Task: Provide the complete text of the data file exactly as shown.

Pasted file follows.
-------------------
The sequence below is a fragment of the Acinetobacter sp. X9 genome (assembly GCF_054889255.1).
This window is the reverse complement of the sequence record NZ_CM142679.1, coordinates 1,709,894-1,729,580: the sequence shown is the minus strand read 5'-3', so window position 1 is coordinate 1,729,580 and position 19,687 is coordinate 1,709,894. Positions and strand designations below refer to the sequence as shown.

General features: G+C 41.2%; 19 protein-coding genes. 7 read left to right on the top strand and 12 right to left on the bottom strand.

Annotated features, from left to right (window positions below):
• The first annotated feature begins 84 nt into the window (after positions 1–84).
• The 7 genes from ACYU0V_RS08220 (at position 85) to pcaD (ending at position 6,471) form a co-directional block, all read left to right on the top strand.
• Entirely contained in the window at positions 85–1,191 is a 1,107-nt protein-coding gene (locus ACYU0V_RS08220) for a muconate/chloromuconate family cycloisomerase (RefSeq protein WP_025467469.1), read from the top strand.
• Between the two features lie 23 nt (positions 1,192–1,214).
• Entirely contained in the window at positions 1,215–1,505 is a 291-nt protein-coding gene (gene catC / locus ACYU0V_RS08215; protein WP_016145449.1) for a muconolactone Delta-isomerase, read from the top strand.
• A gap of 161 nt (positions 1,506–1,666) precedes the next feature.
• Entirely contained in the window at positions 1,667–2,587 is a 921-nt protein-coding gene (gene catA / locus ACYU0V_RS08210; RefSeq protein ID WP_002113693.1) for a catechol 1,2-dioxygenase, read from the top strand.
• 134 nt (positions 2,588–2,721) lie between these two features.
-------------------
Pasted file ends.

The sequence below is a fragment of the Acinetobacter sp. X9 genome (assembly GCF_054889255.1).
This window is the reverse complement of the sequence record NZ_CM142679.1, coordinates 1,709,894-1,729,580: the sequence shown is the minus strand read 5'-3', so window position 1 is coordinate 1,729,580 and position 19,687 is coordinate 1,709,894. Positions and strand designations below refer to the sequence as shown.

General features: G+C 41.2%; 19 protein-coding genes. 7 read left to right on the top strand and 12 right to left on the bottom strand.

Annotated features, from left to right (window positions below):
• The first annotated feature begins 84 nt into the window (after positions 1–84).
• The 7 genes from ACYU0V_RS08220 (at position 85) to pcaD (ending at position 6,471) form a co-directional block, all read left to right on the top strand.
• Entirely contained in the window at positions 85–1,191 is a 1,107-nt protein-coding gene (locus ACYU0V_RS08220) for a muconate/chloromuconate family cycloisomerase (RefSeq protein WP_025467469.1), read from the top strand.
• Between the two features lie 23 nt (positions 1,192–1,214).
• Entirely contained in the window at positions 1,215–1,505 is a 291-nt protein-coding gene (gene catC / locus ACYU0V_RS08215; protein WP_016145449.1) for a muconolactone Delta-isomerase, read from the top strand.
• A gap of 161 nt (positions 1,506–1,666) precedes the next feature.
• Entirely contained in the window at positions 1,667–2,587 is a 921-nt protein-coding gene (gene catA / locus ACYU0V_RS08210; RefSeq protein ID WP_002113693.1) for a catechol 1,2-dioxygenase, read from the top strand.
• 134 nt (positions 2,588–2,721) lie between these two features.